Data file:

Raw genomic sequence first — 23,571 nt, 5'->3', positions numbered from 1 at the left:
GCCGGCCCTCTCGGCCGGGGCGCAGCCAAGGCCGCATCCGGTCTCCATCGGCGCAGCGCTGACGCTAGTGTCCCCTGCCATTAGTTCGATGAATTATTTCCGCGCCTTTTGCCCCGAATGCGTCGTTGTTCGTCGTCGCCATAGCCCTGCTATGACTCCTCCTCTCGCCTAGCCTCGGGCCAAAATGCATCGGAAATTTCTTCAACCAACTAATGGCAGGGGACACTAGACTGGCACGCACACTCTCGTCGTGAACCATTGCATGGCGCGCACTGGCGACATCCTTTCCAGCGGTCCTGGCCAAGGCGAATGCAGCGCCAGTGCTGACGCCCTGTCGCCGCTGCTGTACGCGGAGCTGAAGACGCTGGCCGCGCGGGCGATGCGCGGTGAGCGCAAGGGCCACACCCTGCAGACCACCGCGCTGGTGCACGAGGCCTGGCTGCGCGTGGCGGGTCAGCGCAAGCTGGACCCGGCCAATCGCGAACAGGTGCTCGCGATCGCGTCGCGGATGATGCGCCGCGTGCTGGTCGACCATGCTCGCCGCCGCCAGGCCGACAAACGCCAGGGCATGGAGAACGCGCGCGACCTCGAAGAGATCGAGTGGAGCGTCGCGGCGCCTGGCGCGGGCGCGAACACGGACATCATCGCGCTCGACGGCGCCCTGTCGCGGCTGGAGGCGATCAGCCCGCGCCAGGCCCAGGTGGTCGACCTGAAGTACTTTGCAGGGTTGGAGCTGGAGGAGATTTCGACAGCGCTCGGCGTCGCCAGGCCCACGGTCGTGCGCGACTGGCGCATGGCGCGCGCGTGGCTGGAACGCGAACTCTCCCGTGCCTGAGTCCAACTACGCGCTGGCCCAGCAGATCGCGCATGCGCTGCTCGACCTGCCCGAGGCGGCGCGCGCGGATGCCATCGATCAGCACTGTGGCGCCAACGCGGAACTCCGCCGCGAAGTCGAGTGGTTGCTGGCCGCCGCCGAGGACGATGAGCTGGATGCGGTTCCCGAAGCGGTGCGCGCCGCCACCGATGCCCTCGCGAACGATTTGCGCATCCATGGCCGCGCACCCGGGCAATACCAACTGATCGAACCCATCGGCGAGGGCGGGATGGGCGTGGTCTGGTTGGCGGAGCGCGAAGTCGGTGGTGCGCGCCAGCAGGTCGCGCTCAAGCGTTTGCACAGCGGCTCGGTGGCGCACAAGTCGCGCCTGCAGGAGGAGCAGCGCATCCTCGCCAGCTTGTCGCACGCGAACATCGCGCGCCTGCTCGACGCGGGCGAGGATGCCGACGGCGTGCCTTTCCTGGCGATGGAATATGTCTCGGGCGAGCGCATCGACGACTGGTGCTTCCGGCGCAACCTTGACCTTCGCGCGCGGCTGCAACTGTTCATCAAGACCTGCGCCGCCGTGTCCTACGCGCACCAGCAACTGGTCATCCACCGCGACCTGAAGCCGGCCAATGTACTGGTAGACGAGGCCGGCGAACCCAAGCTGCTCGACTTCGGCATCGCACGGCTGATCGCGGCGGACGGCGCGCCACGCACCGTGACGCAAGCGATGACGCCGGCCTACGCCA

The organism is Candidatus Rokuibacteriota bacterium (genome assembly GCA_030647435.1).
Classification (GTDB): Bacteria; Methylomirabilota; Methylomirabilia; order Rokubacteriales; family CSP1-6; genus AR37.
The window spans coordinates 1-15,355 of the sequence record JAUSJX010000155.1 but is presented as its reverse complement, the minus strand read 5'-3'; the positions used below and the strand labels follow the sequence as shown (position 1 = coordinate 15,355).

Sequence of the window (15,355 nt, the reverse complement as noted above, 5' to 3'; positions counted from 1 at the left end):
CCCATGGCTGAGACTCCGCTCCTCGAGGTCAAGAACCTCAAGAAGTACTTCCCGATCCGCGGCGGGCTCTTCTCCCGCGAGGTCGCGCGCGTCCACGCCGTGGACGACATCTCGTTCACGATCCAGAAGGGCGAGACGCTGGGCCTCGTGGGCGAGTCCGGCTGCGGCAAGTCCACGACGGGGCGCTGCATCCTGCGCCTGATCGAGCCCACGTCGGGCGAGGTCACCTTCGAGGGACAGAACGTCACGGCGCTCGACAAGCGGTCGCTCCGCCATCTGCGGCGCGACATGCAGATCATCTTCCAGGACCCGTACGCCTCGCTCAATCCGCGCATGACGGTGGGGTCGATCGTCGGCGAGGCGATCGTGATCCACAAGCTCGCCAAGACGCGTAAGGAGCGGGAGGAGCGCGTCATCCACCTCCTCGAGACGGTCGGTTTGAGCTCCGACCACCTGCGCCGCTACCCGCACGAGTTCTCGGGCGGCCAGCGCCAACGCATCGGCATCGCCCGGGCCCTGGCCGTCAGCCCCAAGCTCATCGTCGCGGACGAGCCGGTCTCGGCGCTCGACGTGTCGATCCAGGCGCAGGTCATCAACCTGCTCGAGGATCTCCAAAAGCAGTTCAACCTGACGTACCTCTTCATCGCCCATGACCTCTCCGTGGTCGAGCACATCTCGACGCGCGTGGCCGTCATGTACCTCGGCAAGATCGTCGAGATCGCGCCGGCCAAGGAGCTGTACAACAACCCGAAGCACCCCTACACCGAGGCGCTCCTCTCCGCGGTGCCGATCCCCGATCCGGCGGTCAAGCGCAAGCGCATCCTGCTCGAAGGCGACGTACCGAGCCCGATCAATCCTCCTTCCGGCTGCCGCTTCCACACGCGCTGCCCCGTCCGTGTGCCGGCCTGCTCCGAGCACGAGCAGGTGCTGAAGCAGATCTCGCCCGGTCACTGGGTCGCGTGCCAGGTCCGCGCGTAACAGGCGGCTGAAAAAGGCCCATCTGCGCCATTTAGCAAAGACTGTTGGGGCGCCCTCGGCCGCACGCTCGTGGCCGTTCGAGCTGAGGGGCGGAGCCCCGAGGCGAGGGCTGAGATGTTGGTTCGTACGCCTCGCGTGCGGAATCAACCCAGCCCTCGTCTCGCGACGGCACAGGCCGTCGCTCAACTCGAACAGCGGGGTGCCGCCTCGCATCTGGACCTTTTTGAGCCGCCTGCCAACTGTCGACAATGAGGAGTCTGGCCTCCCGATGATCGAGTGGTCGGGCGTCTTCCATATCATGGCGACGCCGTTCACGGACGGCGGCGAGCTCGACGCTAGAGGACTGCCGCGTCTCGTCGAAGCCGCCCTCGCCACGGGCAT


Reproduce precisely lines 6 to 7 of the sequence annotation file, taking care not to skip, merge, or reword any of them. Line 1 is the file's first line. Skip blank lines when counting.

Sequence of the window (15,355 nt, the reverse complement as noted above, 5' to 3'; positions counted from 1 at the left end):
CCCATGGCTGAGACTCCGCTCCTCGAGGTCAAGAACCTCAAGAAGTACTTCCCGATCCGCGGCGGGCTCTTCTCCCGCGAGGTCGCGCGCGTCCACGCCGTGGACGACATCTCGTTCACGATCCAGAAGGGCGAGACGCTGGGCCTCGTGGGCGAGTCCGGCTGCGGCAAGTCCACGACGGGGCGCTGCATCCTGCGCCTGATCGAGCCCACGTCGGGCGAGGTCACCTTCGAGGGACAGAACGTCACGGCGCTCGACAAGCGGTCGCTCCGCCATCTGCGGCGCGACATGCAGATCATCTTCCAGGACCCGTACGCCTCGCTCAATCCGCGCATGACGGTGGGGTCGATCGTCGGCGAGGCGATCGTGATCCACAAGCTCGCCAAGACGCGTAAGGAGCGGGAGGAGCGCGTCATCCACCTCCTCGAGACGGTCGGTTTGAGCTCCGACCACCTGCGCCGCTACCCGCACGAGTTCTCGGGCGGCCAGCGCCAACGCATCGGCATCGCCCGGGCCCTGGCCGTCAGCCCCAAGCTCATCGTCGCGGACGAGCCGGTCTCGGCGCTCGACGTGTCGATCCAGGCGCAGGTCATCAACCTGCTCGAGGATCTCCAAAAGCAGTTCAACCTGACGTACCTCTTCATCGCCCATGACCTCTCCGTGGTCGAGCACATCTCGACGCGCGTGGCCGTCATGTACCTCGGCAAGATCGTCGAGATCGCGCCGGCCAAGGAGCTGTACAACAACCCGAAGCACCCCTACACCGAGGCGCTCCTCTCCGCGGTGCCGATCCCCGATCCGGCGGTCAAGCGCAAGCGCATCCTGCTCGAAGGCGACGTACCGAGCCCGATCAATCCTCCTTCCGGCTGCCGCTTCCACACGCGCTGCCCCGTCCGTGTGCCGGCCTGCTCCGAGCACGAGCAGGTGCTGAAGCAGATCTCGCCCGGTCACTGGGTCGCGTGCCAGGTCCGCGCGTAACAGGCGGCTGAAAAAGGCCCATCTGCGCCATTTAGCAAAGACTGTTGGGGCGCCCTCGGCCGCACGCTCGTGGCCGTTCGAGCTGAGGGGCGGAGCCCCGAGGCGAGGGCTGAGATGTTGGTTCGTACGCCTCGCGTGCGGAATCAACCCAGCCCTCGTCTCGCGACGGCACAGGCCGTCGCTCAACTCGAACAGCGGGGTGCCGCCTCGCATCTGGACCTTTTTGAGCCGCCTGCCAACTGTCGACAATGAGGAGTCTGGCCTCCCGATGATCGAGTGGTCGGGCGTCTTCCATATCATGGCGACGCCGTTCACGGACGGCGGCGAGCTCGACGCTAGAGGACTGCCGCGTCTCGTCGAAGCCGCCCTCGCCACGGGCAT